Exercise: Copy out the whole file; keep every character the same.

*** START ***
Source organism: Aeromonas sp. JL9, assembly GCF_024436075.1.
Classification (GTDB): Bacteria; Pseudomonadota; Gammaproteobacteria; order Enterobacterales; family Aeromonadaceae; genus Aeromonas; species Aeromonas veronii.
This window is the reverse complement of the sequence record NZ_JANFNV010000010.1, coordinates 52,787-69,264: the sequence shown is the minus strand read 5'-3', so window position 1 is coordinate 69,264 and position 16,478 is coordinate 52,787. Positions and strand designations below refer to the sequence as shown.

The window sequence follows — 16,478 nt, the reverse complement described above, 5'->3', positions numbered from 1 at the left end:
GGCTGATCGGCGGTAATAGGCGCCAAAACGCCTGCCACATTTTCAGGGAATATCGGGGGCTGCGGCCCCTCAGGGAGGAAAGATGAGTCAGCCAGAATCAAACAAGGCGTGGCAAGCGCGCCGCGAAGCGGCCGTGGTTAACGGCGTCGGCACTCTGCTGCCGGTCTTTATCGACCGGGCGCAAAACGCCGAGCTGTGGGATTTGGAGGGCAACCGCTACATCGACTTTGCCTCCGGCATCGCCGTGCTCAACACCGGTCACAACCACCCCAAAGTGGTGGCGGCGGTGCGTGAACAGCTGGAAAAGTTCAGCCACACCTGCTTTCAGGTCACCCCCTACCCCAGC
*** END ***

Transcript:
Source organism: Aeromonas sp. JL9, assembly GCF_024436075.1.
Classification (GTDB): Bacteria; Pseudomonadota; Gammaproteobacteria; order Enterobacterales; family Aeromonadaceae; genus Aeromonas; species Aeromonas veronii.
This window is the reverse complement of the sequence record NZ_JANFNV010000010.1, coordinates 52,787-69,264: the sequence shown is the minus strand read 5'-3', so window position 1 is coordinate 69,264 and position 16,478 is coordinate 52,787. Positions and strand designations below refer to the sequence as shown.

The window sequence follows — 16,478 nt, the reverse complement described above, 5'->3', positions numbered from 1 at the left end:
GGCTGATCGGCGGTAATAGGCGCCAAAACGCCTGCCACATTTTCAGGGAATATCGGGGGCTGCGGCCCCTCAGGGAGGAAAGATGAGTCAGCCAGAATCAAACAAGGCGTGGCAAGCGCGCCGCGAAGCGGCCGTGGTTAACGGCGTCGGCACTCTGCTGCCGGTCTTTATCGACCGGGCGCAAAACGCCGAGCTGTGGGATTTGGAGGGCAACCGCTACATCGACTTTGCCTCCGGCATCGCCGTGCTCAACACCGGTCACAACCACCCCAAAGTGGTGGCGGCGGTGCGTGAACAGCTGGAAAAGTTCAGCCACACCTGCTTTCAGGTCACCCCCTACCCCAGC